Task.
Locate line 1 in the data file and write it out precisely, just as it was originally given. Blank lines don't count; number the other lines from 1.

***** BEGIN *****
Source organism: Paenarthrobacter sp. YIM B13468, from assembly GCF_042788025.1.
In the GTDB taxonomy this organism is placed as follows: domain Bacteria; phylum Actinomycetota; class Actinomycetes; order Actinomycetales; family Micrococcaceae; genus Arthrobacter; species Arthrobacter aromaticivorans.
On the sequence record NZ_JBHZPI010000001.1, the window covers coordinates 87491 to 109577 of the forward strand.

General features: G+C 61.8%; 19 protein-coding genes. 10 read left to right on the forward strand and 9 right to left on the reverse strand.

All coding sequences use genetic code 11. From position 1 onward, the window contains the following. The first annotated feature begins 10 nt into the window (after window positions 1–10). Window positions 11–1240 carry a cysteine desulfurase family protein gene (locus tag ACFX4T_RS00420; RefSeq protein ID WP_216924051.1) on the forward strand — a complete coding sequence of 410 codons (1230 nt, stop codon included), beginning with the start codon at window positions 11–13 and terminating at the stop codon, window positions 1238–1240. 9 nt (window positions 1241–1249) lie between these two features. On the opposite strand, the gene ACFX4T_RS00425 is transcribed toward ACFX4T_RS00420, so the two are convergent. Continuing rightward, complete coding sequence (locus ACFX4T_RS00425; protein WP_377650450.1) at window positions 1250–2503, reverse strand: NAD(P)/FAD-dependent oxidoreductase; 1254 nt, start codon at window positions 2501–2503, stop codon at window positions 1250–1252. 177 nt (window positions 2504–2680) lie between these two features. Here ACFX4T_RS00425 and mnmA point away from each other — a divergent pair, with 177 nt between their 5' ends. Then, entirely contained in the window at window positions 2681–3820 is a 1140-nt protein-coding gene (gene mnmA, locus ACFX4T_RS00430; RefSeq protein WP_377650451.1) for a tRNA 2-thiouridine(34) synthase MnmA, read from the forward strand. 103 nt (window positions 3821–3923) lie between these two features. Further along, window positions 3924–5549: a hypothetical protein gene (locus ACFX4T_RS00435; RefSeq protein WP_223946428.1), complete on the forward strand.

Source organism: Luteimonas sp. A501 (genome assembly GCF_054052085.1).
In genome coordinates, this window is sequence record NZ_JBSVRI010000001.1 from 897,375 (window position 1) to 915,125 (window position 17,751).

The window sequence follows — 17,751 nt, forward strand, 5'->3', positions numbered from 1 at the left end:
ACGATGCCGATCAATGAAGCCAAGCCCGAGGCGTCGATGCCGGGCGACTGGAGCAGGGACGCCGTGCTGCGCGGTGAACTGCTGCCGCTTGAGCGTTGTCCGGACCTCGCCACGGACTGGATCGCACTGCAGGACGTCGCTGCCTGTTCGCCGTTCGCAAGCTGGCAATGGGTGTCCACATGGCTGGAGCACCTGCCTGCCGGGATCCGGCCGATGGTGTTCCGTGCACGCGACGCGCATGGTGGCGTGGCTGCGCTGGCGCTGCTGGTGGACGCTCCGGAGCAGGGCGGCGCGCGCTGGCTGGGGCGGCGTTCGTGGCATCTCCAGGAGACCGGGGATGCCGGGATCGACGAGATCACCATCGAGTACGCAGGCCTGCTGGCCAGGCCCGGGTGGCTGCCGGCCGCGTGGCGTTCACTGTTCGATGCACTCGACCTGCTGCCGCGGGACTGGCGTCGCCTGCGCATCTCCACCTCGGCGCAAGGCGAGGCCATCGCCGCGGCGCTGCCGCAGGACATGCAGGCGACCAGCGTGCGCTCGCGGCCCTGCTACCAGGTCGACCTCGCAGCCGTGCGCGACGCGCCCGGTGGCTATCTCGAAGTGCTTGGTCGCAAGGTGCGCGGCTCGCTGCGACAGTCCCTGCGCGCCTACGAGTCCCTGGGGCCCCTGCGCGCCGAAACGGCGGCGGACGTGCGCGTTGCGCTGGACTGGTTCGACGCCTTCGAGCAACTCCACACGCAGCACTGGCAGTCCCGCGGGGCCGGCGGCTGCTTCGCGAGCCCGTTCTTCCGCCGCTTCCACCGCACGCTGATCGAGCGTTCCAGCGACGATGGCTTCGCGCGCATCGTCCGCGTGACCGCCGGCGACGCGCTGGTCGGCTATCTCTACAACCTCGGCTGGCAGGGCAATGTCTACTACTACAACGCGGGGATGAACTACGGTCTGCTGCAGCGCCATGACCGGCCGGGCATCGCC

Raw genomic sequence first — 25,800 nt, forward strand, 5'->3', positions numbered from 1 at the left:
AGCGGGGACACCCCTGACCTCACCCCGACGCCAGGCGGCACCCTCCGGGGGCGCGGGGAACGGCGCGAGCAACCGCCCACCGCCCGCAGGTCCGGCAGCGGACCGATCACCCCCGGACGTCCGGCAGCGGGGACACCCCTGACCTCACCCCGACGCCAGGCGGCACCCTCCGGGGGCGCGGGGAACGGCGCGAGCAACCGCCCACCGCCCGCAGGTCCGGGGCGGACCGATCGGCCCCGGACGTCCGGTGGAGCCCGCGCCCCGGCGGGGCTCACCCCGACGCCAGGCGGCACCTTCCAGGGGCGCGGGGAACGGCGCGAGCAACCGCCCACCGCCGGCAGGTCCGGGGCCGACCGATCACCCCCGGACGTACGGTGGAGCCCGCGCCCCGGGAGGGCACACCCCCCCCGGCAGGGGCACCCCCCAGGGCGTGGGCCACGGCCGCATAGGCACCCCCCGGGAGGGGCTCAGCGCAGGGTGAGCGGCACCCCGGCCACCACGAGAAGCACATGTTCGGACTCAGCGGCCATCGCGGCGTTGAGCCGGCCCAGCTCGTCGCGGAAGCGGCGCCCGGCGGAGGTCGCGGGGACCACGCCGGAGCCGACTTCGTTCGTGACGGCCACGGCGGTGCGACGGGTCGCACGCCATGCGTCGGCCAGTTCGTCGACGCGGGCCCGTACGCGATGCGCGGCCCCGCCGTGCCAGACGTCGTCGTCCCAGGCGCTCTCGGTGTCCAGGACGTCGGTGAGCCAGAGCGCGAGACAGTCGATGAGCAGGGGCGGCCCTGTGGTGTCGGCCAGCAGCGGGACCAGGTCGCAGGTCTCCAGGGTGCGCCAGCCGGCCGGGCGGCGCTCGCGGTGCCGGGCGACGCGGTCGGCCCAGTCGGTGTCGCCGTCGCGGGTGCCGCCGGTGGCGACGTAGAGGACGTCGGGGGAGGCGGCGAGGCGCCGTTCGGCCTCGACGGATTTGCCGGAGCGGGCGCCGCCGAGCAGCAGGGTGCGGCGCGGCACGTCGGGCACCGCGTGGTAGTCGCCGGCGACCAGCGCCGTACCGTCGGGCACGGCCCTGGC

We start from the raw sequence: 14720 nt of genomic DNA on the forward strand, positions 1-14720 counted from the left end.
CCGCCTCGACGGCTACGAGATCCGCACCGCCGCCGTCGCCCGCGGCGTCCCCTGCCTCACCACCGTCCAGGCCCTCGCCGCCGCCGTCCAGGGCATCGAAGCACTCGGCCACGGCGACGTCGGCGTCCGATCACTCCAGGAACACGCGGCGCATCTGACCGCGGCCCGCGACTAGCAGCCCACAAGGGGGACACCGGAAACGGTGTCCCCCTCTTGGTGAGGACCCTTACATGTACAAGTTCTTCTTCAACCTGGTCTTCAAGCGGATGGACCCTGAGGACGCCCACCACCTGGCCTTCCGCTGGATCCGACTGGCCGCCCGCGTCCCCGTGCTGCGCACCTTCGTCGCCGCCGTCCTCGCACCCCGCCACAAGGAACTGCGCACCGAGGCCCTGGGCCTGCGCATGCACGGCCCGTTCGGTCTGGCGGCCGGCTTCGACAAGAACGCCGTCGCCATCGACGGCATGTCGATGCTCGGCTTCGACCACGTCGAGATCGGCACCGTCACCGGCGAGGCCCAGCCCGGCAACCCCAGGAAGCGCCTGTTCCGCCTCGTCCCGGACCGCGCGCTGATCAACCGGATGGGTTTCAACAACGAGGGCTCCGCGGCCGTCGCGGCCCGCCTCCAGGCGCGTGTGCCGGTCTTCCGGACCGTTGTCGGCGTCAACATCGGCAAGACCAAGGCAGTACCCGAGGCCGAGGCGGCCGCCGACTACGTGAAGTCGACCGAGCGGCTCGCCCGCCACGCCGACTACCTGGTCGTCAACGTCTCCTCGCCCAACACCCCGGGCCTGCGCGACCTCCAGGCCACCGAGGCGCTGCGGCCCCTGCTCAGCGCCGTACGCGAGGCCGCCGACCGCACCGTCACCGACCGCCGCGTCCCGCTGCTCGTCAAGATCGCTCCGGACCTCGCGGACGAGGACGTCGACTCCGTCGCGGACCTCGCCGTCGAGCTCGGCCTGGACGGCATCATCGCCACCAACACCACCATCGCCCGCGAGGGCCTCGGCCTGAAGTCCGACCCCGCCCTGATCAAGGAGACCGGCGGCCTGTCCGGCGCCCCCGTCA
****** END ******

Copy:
Source organism: Paenarthrobacter sp. YIM B13468, from assembly GCF_042788025.1.